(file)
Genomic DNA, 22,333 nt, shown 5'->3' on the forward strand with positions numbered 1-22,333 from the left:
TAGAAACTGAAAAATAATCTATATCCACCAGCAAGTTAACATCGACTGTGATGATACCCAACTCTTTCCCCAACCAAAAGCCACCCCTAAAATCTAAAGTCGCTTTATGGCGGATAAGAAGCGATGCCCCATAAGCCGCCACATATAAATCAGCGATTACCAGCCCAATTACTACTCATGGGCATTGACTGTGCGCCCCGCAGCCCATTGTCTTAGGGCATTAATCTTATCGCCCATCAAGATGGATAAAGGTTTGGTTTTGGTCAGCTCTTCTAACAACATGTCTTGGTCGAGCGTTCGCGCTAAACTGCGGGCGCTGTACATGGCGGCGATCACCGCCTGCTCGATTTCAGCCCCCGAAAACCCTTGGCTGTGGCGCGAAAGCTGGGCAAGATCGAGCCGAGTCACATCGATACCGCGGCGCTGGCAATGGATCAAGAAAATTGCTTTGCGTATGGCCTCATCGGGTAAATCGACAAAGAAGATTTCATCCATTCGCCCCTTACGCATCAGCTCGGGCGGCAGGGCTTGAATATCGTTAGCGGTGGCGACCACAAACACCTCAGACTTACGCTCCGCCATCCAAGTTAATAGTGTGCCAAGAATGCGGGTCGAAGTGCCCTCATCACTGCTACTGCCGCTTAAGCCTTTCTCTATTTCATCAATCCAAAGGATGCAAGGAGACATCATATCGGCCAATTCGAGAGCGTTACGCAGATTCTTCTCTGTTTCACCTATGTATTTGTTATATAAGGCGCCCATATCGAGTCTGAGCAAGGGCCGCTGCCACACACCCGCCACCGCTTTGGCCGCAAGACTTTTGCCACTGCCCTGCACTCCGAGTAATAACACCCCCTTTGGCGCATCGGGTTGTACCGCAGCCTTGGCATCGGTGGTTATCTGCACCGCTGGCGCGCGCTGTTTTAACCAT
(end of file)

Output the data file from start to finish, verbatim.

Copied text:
Genomic DNA, 22,333 nt, shown 5'->3' on the forward strand with positions numbered 1-22,333 from the left:
TAGAAACTGAAAAATAATCTATATCCACCAGCAAGTTAACATCGACTGTGATGATACCCAACTCTTTCCCCAACCAAAAGCCACCCCTAAAATCTAAAGTCGCTTTATGGCGGATAAGAAGCGATGCCCCATAAGCCGCCACATATAAATCAGCGATTACCAGCCCAATTACTACTCATGGGCATTGACTGTGCGCCCCGCAGCCCATTGTCTTAGGGCATTAATCTTATCGCCCATCAAGATGGATAAAGGTTTGGTTTTGGTCAGCTCTTCTAACAACATGTCTTGGTCGAGCGTTCGCGCTAAACTGCGGGCGCTGTACATGGCGGCGATCACCGCCTGCTCGATTTCAGCCCCCGAAAACCCTTGGCTGTGGCGCGAAAGCTGGGCAAGATCGAGCCGAGTCACATCGATACCGCGGCGCTGGCAATGGATCAAGAAAATTGCTTTGCGTATGGCCTCATCGGGTAAATCGACAAAGAAGATTTCATCCATTCGCCCCTTACGCATCAGCTCGGGCGGCAGGGCTTGAATATCGTTAGCGGTGGCGACCACAAACACCTCAGACTTACGCTCCGCCATCCAAGTTAATAGTGTGCCAAGAATGCGGGTCGAAGTGCCCTCATCACTGCTACTGCCGCTTAAGCCTTTCTCTATTTCATCAATCCAAAGGATGCAAGGAGACATCATATCGGCCAATTCGAGAGCGTTACGCAGATTCTTCTCTGTTTCACCTATGTATTTGTTATATAAGGCGCCCATATCGAGTCTGAGCAAGGGCCGCTGCCACACACCCGCCACCGCTTTGGCCGCAAGACTTTTGCCACTGCCCTGCACTCCGAGTAATAACACCCCCTTTGGCGCATCGGGTTGTACCGCAGCCTTGGCATCGGTGGTTATCTGCACCGCTGGCGCGCGCTGTTTTAACCAT